16 And this was why the Jews were persecuting Jesus, because he was doing these things on the Sabbath. 17 But Jesus answered them, “My Father is working until now, and I am working.”
In management we are always under pressure to satisfy someone else’s desires. This is especially true for executives in public companies who manage expectations and feel the pressure to “hit our numbers.” Financial performance often dominates discussions with analysts to the exclusion of other topics.
Courageous leaders, however, are more far-sighted and see beyond the one-dimensional measure of market capitalization. They have other values in mind, and work toward higher aims. And this can mean bucking the dictates of conventional wisdom.
Jesus certainly did this—and made a lot of people angry—when he healed the lame man by the pool at Bethesda on the Sabbath [John 5:2ff]. According to the religious and economically powerful experts of the day, he should have left the lame man there and walked on by. After all, he had been an invalid for thirty-eight years already [v. 5]. Why stir up trouble, especially on the Sabbath?
Conventional wisdom tells us, “Don’t go looking for trouble.” If Jesus had valued the world's wisdom, he would not have told the invalid to get up and carry away his bed [v. 11]. But Jesus didn't care much for conventional wisdom. He was intent on doing the job he was sent to do. He models courageous leadership for us when he says, “My Father is working until now, and I am working.”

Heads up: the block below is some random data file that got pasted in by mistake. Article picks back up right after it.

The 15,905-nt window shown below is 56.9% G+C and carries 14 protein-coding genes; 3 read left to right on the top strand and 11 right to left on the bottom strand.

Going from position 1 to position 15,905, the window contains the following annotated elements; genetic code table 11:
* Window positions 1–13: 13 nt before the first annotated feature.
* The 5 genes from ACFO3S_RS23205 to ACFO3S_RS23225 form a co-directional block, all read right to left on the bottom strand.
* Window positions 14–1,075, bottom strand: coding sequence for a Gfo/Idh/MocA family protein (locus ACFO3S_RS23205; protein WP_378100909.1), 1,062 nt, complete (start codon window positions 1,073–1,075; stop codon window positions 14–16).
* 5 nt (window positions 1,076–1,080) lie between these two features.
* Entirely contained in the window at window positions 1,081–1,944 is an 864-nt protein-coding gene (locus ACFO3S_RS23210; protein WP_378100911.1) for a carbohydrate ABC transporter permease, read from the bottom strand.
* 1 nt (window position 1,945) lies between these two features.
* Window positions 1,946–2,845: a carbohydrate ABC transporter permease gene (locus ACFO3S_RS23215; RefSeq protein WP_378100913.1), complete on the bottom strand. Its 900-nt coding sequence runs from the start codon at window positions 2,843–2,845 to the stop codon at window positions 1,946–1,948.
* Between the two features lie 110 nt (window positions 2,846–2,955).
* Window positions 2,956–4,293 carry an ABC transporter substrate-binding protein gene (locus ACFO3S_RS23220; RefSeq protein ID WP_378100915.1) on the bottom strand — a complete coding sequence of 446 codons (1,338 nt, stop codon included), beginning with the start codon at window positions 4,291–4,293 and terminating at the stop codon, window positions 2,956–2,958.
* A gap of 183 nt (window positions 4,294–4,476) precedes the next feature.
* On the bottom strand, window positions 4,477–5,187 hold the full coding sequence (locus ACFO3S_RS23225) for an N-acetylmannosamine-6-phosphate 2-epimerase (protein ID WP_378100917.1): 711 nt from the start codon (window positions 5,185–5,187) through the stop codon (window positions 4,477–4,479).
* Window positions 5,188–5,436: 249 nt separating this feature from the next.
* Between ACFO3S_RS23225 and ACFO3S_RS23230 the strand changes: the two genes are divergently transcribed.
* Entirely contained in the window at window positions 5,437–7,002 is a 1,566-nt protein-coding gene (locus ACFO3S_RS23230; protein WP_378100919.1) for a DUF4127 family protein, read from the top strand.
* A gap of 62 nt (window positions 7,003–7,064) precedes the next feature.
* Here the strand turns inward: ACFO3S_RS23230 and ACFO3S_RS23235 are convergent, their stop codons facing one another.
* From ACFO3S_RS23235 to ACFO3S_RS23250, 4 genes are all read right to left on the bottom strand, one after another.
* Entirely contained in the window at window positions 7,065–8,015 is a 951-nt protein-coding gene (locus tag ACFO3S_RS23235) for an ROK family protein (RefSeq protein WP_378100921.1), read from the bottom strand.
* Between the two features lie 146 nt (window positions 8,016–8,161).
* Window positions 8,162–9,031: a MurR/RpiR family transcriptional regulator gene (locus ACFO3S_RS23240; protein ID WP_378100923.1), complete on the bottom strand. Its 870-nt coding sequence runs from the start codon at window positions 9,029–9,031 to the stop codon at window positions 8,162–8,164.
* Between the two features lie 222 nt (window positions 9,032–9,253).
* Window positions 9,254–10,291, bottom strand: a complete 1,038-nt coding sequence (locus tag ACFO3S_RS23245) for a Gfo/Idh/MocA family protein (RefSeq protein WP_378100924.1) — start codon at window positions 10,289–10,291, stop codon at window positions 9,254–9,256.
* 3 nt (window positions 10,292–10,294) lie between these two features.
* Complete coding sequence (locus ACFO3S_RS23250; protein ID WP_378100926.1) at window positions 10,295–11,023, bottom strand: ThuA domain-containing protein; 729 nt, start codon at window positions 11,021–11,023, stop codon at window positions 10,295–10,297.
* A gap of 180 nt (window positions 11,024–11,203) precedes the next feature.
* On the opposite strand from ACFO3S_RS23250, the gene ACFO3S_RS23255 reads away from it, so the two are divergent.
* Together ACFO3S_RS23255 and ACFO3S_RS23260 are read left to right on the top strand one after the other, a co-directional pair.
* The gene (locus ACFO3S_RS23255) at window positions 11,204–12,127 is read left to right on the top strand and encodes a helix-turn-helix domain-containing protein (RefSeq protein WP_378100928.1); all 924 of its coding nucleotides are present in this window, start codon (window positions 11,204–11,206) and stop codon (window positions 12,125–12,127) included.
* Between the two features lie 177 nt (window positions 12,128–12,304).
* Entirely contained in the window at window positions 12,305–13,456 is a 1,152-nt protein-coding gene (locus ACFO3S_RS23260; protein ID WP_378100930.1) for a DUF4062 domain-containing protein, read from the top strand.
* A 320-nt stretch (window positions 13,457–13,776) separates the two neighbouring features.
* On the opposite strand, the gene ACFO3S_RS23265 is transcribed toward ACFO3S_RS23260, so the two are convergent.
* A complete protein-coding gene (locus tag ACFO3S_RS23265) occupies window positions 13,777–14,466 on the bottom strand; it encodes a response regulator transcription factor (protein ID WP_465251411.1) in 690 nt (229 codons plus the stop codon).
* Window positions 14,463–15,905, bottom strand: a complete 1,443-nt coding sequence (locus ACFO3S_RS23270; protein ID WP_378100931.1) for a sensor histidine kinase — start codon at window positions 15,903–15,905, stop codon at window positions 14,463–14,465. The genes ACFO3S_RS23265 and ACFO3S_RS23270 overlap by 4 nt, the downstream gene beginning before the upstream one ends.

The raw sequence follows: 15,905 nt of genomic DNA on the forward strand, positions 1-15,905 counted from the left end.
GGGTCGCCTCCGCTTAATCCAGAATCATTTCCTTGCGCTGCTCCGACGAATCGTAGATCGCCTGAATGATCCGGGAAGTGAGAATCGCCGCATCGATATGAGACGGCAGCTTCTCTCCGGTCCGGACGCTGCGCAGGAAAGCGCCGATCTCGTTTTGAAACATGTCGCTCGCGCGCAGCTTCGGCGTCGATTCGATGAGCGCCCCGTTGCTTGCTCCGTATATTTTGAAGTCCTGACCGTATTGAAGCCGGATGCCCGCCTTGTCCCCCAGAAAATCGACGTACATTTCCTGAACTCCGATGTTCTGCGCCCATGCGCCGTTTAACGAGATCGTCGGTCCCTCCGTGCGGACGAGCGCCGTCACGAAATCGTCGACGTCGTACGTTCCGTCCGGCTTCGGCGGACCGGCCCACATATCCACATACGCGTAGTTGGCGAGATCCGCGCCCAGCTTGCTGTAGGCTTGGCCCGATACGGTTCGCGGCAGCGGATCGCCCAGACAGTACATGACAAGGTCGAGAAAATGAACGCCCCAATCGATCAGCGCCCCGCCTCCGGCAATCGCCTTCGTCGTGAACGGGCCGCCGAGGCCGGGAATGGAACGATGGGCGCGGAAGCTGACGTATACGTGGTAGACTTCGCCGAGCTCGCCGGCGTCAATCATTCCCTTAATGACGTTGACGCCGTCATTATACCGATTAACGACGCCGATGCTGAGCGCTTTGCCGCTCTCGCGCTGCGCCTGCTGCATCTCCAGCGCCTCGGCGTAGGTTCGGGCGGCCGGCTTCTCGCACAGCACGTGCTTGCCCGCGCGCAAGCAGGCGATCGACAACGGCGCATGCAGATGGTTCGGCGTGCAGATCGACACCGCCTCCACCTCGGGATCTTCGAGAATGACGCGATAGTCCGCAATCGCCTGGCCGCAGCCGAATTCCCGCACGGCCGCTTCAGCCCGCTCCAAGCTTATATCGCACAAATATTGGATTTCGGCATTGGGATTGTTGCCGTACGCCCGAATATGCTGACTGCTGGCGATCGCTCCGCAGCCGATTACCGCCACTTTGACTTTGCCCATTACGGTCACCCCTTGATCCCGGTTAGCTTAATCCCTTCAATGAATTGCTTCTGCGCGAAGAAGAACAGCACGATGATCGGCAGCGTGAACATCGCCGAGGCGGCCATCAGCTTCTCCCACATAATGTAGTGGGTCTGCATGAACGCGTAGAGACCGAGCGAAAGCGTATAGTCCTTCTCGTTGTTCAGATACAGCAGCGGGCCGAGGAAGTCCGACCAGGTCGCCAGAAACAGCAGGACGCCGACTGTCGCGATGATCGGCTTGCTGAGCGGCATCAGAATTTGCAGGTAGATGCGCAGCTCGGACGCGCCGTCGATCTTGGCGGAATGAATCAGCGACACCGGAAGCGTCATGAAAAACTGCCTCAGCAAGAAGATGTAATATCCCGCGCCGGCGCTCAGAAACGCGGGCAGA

Jesus knows what he was sent to do, and he answers to the Father, not to peer pressure. His identity and his work are completely defined by his relationship with the Father. Jesus said, "...the son can do nothing by himself; he can do only what he sees his Father doing, because whatever the Father does the Son also does." [John 5:19, emphasis added] Courage (and direction) are rooted in our relational identity and in staying true to our highest calling in the face other pressures.
Paul O’Neill, CEO of Alcoa, showed courage in 1987 when he began his first speech as CEO, “I want to talk to you about worker safety.” His audience was taken aback and the room grew tense. They expected him to talk about profits and sales forecasts. When someone asked a question about inventories, O’Neill said, “I’m not certain you heard me. If you want to understand how Alcoa is doing, you need to look at our workplace safety figures.”
O’Neill stayed true to this higher calling for thirteen years. His devotion to workers’ safety turned out to be well-aligned with the interests of stockholders. By the time he retired in 2000, Alcoa's income had quintupled, and market cap increased by $27 billion. Alcoa became one of the safest workplaces in the world, with injury rates asymptotically approaching the goal of zero.
We should not be surprised to find stakeholders’ interests falling in line with our higher aims. The source of courage is simply remembering whose we are, in Christ, and keeping a steady hand on our priorities, doing the work of the Father always, and disregarding the voice of conventional wisdom—as Jesus does—whenever necessary.
 The quotations and details in this paragraph are from Duhigg, C. (2012). The Power of Habit: Why We Do What We Do in Life and Business. New York: Random House, p. 98ff.
 Duhigg (2012), p. 100.
© Bruce D. Baker, 2014